Emirati coffee a symbol of hospitality
Coffee made from roasted coffee beans is one of the most popular beverages and commodities around the world, and has become a means of socialising with others, which is a reason for its popularity and its nickname, "The Beloved Brunette."
Serving coffee is among the key hospitality traditions in the Arab world, especially in the UAE, and it has been a major part of Arab culture for many centuries.
Coffee is a symbol of the generosity and hospitality that characterises the Emirati community.
In light of the cultural and historic importance of Arab coffee, the UAE and other Gulf Cooperation Council, GCC, countries have included it in 2015 in the list of Intangible Cultural Heritage of the United Nations Educational, Scientific and Cultural Organisation, UNESCO.
Ghaya Al Dhaheri, and Emirati culture researcher, explained that the emergence of coffee in the Gulf region dates back to over 500 years, due to its proximity to Hijaz, noting that coffee was transported from the region on Haj pilgrimages originating in Yemen.
She added that Emirati coffee is appreciated and respected, in terms of the ethics and behavioural etiquette of local communities, and guests are honoured by serving them coffee.
She also pointed out that coffee is among the basic supplies found in all Emirati households, and the coffee cup has become their daily companion when starting the day and honouring guests.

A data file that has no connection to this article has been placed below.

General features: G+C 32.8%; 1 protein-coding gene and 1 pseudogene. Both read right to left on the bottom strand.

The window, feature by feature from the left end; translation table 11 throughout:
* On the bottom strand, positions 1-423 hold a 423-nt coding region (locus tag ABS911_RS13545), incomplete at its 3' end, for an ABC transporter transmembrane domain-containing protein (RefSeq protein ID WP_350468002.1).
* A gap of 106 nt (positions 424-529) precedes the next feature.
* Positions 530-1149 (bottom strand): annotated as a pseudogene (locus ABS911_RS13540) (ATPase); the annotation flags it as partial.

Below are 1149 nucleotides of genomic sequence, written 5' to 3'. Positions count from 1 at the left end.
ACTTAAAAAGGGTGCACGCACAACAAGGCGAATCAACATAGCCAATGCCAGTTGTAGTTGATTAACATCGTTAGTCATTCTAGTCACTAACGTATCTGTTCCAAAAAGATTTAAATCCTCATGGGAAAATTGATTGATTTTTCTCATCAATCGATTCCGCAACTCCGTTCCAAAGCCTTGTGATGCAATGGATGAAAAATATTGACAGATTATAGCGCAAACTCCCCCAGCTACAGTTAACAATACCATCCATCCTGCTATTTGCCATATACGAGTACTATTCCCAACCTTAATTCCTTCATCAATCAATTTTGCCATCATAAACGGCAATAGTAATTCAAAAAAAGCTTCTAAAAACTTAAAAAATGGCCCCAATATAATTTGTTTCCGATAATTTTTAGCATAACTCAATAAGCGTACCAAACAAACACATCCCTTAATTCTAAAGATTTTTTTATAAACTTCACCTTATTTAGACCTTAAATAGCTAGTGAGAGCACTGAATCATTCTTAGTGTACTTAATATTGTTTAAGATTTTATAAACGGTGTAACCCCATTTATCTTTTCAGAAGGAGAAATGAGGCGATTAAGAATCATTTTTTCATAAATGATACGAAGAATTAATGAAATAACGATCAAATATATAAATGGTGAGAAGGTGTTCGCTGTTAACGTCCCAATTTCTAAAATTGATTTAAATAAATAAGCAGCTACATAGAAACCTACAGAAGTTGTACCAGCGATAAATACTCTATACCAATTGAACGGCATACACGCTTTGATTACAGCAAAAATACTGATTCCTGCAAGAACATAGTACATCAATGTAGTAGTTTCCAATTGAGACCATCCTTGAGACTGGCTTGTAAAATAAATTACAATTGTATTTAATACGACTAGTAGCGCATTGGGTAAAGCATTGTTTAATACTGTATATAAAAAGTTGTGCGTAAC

Al Dhaheri stressed that Emirati coffee is different from other types of coffee, as its beans are roasted in a different way and spices are added to it, such as saffron and cardamom. It is also made after Al Fajr prayers so Emirati citizens start their day by drinking coffee, but they also drink it in the afternoon after Al Asr prayers.
Al Dallah, the Arabian coffee pot, is one of the utensils used when making coffee. There are many types of such pots decorated in various ways, such as the "Falahi Dallah," which is a valuable pot named after the Al Bu Fallah tribe.
She also noted that coffee conveys significant values in the Emirati community, as it is offered as gifts between families, friends and neighbours on important occasions, such as the Holy Month of Ramadan, weddings and when moving homes.
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